Where, then, is the road to peace? Well, it’s a simple answer after all. You and I have the courage to say to our enemies, “There is a price we will not pay.” There is a point beyond which they must not advance. This is the meaning in the phrase of Barry Goldwater’s “peace through strength.” Winston Churchill said that “the destiny of man is not measured by material computation. When great forces are on the move in the world, we learn we are spirits–not animals.” And he said, “There is something going on in time and space, and beyond time and space, which, whether we like it or not, spells duty.”
We can also identify Churchill’s notion of the spirit realized and elaborated in the “great forces… on the move in the world,” producing a divine obligation in the form of “duty,” as Germanic in Hegel’s sense8, or as both “Romantic” and “Idealist.” Hostile critics might note that Reagan does not precisely spell out how this saying to our enemies on the price we will not pay provides any “road to peace,” or how a love of or even a mere preference for peace can connect with Churchill’s idea as stated here, since it seems to conceive of death in war as necessarily diminishable as an evil, because supremely exaltable. Of course, “peace through strength” is an ancient, not 1960s American Republican idea, and would-be sympathizers might hear a different subtext, but, all the same, warriors so conceived might scorn all preparing for war out of fear of it. The first loyalty of the holy warrior is to the cause that sanctifies violence: Preparing for war to produce peace, or peace as justification for studying war, would fall under the ethos of peace at any price, or reduce the holy cause to merely peace.
In the final lines of this final passage, Reagan returns to “destiny” and repeats the leveling figure “You and I” two more times, allowing him to supply another sample, this one from President Franklin Delano Roosevelt’s speech to the 1936 Democratic National Convention “A Rendezvous with Destiny,” which sounded themes similar to Churchill’s – for a different kind of war but still a war for survival, and a war for which Roosevelt described himself as already “enlisted for the duration.”9 Reagan’s conclusion is as follows:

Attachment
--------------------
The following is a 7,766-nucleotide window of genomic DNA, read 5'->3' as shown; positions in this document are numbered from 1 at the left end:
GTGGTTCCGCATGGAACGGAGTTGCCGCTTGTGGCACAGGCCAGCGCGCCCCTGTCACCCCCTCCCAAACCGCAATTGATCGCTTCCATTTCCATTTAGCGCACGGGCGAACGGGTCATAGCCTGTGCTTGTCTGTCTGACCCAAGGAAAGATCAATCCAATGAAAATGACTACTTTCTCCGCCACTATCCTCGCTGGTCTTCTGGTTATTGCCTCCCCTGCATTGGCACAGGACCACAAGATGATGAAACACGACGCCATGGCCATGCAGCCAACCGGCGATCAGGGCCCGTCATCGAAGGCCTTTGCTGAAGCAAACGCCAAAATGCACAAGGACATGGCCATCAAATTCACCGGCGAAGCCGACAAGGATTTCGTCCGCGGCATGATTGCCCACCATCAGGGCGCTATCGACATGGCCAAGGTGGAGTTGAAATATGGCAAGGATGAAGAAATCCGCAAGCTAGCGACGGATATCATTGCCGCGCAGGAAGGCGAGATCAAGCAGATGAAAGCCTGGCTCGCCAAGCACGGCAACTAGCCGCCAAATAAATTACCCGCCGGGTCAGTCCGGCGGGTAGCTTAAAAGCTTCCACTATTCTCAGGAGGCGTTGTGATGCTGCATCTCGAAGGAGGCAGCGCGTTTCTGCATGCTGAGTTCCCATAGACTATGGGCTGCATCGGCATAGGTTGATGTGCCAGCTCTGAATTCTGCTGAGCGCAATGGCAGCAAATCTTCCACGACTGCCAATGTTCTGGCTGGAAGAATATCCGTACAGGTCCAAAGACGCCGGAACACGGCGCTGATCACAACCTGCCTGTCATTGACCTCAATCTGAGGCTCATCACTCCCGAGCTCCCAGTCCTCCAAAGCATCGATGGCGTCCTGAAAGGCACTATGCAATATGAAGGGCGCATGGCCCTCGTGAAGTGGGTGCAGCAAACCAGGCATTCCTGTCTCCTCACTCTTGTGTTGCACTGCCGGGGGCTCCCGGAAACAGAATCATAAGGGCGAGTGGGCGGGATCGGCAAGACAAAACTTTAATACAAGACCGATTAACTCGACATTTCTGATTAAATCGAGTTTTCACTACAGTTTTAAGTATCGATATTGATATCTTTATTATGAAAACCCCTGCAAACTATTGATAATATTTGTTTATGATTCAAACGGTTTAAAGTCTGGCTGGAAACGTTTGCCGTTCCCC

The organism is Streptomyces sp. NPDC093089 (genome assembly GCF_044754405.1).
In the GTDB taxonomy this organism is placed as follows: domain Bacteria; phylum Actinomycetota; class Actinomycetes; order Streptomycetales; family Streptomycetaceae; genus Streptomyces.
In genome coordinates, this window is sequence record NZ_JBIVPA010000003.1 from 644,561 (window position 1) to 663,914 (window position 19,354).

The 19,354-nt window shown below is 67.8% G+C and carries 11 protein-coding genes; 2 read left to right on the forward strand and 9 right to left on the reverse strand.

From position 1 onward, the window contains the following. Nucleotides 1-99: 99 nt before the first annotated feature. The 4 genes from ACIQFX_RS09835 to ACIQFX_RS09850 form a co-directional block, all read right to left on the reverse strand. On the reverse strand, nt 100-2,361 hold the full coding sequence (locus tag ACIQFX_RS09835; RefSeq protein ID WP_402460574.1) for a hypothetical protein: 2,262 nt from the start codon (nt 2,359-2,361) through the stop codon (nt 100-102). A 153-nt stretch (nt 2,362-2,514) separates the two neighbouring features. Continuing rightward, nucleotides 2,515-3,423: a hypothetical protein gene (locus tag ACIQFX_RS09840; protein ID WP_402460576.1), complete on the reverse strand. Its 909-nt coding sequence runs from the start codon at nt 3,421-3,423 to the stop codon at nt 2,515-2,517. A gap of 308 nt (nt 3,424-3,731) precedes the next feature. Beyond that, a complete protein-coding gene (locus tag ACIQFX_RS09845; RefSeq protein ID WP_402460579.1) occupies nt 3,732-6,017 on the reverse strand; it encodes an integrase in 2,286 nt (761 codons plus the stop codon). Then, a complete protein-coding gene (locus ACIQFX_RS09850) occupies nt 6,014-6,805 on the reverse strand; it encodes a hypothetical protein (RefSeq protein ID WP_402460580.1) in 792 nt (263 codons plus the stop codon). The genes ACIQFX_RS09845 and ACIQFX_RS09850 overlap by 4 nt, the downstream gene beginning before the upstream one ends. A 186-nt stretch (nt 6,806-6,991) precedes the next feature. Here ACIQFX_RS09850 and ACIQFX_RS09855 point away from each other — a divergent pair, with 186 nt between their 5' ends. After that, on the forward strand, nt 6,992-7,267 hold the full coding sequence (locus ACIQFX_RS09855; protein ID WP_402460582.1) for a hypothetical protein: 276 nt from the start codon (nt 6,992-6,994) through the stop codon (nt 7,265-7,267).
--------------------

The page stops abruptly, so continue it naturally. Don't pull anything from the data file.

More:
You and I have a rendezvous with destiny. We will preserve for our children this, the last best hope of man on Earth, or we will sentence them to take the last step into a thousand years of darkness.
We will keep in mind and remember that Barry Goldwater has faith in us. He has faith that you and I have the ability and the dignity and the right to make our own decisions and determine our own destiny.
Temporarily setting aside additional minor or decorative allusions (or samples), we can observe that the key word here obviously is “destiny,” and in this connection we can also note that the Goldwater campaign had re-used the title of Roosevelt’s speech for the same television show or advertisement of which “A Time for Choosing” was a part. In this second use of the word within the speech and as the last word of the speech (other than the pro forma “thank you very much” to listeners), the word’s meaning has changed: In the end “you and I” are not merely meeting or responding to a destiny set out for us, as in the common meaning and initial implication, but are freely determining our destiny, or taking possession of destiny as our own destiny. A destiny that you and I “determine” is different from a destiny determined for us by others or by a power above us. For Ronald Wilson Reagan, and for the American Idea in his rendering, our destiny is in this sense to become finally free of destinies. Put in the familiar paradoxical format: We have no choice but to become free of compulsions.
More to our main argument, Reagan’s version of a “rendezvous with destiny,” a destiny of freedom and independence in relation to “ability,” “dignity,” and “right,” seems as clear and positive a statement of a teleological view of history, or of a typically Idealist, and Hegelian view, as one will find in American public speech, but in being so it stands within a distinct American tradition. As noted, we have not exhausted all of the allusions embedded in this passage. The most striking one left for an explication of neo-conservative, or of conservative-progressive, Idealist Americanism is to Lincoln’s Message to Congress of 1862, in which Lincoln identified the United States with “the last best hope on Earth”10: If America never was or is no longer “the last best hope on Earth,” then either Reagan and Lincoln both, along with Roosevelt and all the lesser figures who have invoked them on all sides, were wrong, or we have failed, or American history as they understood it is over.